EU-INTERPOL symposium provides forum for enhanced international police co-operation against transnational crime in West Africa
INTERPOL Chief warns of international implication of ‘full-scale assault’ on the region by transnational drug-traffick
BRUSSELS, Belgium – The need for integrated international policing to address the wider global implications of transnational crime affecting Africa, particularly drugs trafficking, was the focus of a joint European Union-INTERPOL symposium held under the aegis of Belgium’s EU presidency.
Bringing together some 180 senior law enforcement and justice officials from the EU, INTERPOL, WAPCCO (West African Police Chiefs Committee), the United Nations, Europol and the World Customs Organization, Thursday’s symposium addressed the challenges of widespread transnational and cross-border crime in West Africa, including terrorism, as well as drugs, weapons and human trafficking. It will recommend proposals for enhancing international police co-operation on crime in West Africa to the EU Standing Committee on Internal Security (COSI) meeting in November.
Speaking at the symposium, Belgian Minister for Interior Affairs Annemie Turtelboom said: “The EU must improve the co-ordination and co-operation with its member states by using all possible means under the Lisbon Treaty. This is important to avoid duplication of efforts and to improve co-ordination with the African authorities in the fight against organized crime in West Africa."
In her speech, EU Commissioner for Home Affairs Cecilia Malmström emphasized the need for a global approach to security: "Our internal security in Europe is closely linked to the external security of the Union. Flows of drugs, weapons and stolen goods not only cause misery for West African citizens, they also have an impact on the streets of Europe," said Cecilia Malmström.
INTERPOL Secretary General Ronald K. Noble said that with globalization facilitating transnational crime and the ability of criminals to travel more freely, ‘instability and transnational crime in West Africa have implications for countries far beyond Africa’s borders’.
"Countries around the world have come to recognize the global dimensions of their local and regional security problems and realize the need to work with other countries and partners to tackle these challenges.”
With as much as a quarter of the cocaine consumed in Europe transiting through West Africa from South America, Mr Noble warned that “what once seemed like a trickle has turned into a full-scale assault on countries in the region by transnational drug-trafficking networks.”
Mr Noble said that instability created by drug traffickers undid any progress made in the region, undermining efforts to foster sustainable peace, stability and prosperity, with implications for Europe and the international community.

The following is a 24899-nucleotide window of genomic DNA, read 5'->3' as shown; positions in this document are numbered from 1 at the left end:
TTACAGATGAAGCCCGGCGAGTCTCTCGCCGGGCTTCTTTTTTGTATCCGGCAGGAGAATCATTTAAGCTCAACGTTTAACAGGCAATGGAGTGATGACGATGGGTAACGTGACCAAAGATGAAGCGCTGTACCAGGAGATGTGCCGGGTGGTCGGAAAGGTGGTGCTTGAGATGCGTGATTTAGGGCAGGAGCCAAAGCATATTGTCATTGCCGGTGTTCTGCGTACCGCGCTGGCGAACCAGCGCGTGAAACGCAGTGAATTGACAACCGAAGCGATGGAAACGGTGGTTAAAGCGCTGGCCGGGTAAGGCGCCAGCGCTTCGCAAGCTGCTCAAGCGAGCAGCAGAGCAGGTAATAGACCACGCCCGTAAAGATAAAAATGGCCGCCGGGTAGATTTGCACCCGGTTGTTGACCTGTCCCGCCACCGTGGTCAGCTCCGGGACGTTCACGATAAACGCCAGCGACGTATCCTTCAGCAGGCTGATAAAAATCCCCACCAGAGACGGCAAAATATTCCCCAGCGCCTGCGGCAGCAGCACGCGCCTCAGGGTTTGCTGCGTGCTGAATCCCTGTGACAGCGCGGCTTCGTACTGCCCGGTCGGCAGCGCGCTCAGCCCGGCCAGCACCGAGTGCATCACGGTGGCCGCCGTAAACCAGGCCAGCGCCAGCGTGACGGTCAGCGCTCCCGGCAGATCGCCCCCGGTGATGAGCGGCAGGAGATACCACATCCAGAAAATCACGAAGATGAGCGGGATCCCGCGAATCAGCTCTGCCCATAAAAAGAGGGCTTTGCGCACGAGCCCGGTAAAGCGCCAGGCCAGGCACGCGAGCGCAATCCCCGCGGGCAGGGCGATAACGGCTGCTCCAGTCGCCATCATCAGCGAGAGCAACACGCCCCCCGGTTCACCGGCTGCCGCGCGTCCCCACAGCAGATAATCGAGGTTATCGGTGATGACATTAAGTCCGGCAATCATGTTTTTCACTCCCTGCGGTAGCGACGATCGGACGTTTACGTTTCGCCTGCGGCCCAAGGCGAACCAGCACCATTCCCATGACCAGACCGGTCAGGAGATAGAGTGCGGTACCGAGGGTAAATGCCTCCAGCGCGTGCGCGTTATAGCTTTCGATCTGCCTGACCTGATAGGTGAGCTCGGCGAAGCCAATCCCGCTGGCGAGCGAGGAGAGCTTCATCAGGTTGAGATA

In this respect, on the sidelines of the meeting the INTERPOL Chief highlighted as a step forward INTERPOL’s West African Coast Initiative in support of the Regional Plan of Action on illicit drug trafficking and organized crime of the Economic Community of West African States (ECOWAS). In partnership with the UN Office on Drugs and Crime, the UN Department of Peacekeeping Operations, the UN Department of Political Affairs’ Office for West Africa, ECOWAS and national authorities in the four pilot countries – Cote d’Ivoire, Guinea-Bissau, Liberia and Sierra Leone – Mr Noble said that the Initiative was ‘the essence of integrated policing’ in leveraging individual strengths and expertise to achieve the greatest impact ‘by placing INTERPOL’s global tools directly into the hands of officers who need them most’.
Belgian Federal Police Chief and EU COSI President Fernand Koekelberg said: “INTERPOL's decision to organize this symposium under the Belgian Presidency of the European Union puts the spotlight on West Africa, which has today become a priority region for Belgium and, more generally, for the European Union. The problems of crime originating in or transiting through the region require us to join forces at European Union level in our support for the region against organized crime, so that we can co-ordinate and prepare together specific actions based on co-operation. This symposium is a first decisive step in this common approach.”
The first component of the West African Coast Initiative will see the creation of elite Transnational Crime Units in each pilot country. These units will bring together police, customs, and immigration officers, prosecutors and INTERPOL National Central Bureaus, and will also entail training in criminal investigation and analysis, enhancement of technical infrastructures, including expanded access to INTERPOL’s I-24/7 communications network and global police databases to international airports and other border points in the four countries.